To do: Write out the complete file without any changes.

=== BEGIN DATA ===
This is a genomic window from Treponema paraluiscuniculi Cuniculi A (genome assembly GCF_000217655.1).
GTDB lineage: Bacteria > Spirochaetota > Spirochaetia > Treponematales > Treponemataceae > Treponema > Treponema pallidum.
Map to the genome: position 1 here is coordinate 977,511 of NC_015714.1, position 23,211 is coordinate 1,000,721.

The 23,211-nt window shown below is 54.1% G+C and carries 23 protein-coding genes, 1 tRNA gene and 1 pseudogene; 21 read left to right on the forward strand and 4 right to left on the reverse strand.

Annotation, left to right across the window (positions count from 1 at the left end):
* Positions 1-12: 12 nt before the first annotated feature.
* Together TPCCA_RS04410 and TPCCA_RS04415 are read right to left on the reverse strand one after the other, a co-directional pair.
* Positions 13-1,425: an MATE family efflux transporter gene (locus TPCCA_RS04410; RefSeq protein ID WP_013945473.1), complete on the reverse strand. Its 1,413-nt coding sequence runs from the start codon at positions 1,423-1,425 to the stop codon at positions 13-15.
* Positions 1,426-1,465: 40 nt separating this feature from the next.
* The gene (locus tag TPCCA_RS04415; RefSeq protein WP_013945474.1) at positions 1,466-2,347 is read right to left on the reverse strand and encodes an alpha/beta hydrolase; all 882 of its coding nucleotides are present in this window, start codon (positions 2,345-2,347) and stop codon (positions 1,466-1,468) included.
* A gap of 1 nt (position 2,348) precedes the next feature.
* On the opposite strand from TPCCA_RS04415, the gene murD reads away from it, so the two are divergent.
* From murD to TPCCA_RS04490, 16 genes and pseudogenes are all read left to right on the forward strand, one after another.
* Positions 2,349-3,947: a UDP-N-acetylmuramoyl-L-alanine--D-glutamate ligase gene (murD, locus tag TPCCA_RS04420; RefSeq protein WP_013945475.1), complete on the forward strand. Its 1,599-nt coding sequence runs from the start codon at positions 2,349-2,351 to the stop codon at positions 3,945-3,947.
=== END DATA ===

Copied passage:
This is a genomic window from Treponema paraluiscuniculi Cuniculi A (genome assembly GCF_000217655.1).
GTDB lineage: Bacteria > Spirochaetota > Spirochaetia > Treponematales > Treponemataceae > Treponema > Treponema pallidum.
Map to the genome: position 1 here is coordinate 977,511 of NC_015714.1, position 23,211 is coordinate 1,000,721.

The 23,211-nt window shown below is 54.1% G+C and carries 23 protein-coding genes, 1 tRNA gene and 1 pseudogene; 21 read left to right on the forward strand and 4 right to left on the reverse strand.

Annotation, left to right across the window (positions count from 1 at the left end):
* Positions 1-12: 12 nt before the first annotated feature.
* Together TPCCA_RS04410 and TPCCA_RS04415 are read right to left on the reverse strand one after the other, a co-directional pair.
* Positions 13-1,425: an MATE family efflux transporter gene (locus TPCCA_RS04410; RefSeq protein ID WP_013945473.1), complete on the reverse strand. Its 1,413-nt coding sequence runs from the start codon at positions 1,423-1,425 to the stop codon at positions 13-15.
* Positions 1,426-1,465: 40 nt separating this feature from the next.
* The gene (locus tag TPCCA_RS04415; RefSeq protein WP_013945474.1) at positions 1,466-2,347 is read right to left on the reverse strand and encodes an alpha/beta hydrolase; all 882 of its coding nucleotides are present in this window, start codon (positions 2,345-2,347) and stop codon (positions 1,466-1,468) included.
* A gap of 1 nt (position 2,348) precedes the next feature.
* On the opposite strand from TPCCA_RS04415, the gene murD reads away from it, so the two are divergent.
* From murD to TPCCA_RS04490, 16 genes and pseudogenes are all read left to right on the forward strand, one after another.
* Positions 2,349-3,947: a UDP-N-acetylmuramoyl-L-alanine--D-glutamate ligase gene (murD, locus tag TPCCA_RS04420; RefSeq protein WP_013945475.1), complete on the forward strand. Its 1,599-nt coding sequence runs from the start codon at positions 2,349-2,351 to the stop codon at positions 3,945-3,947.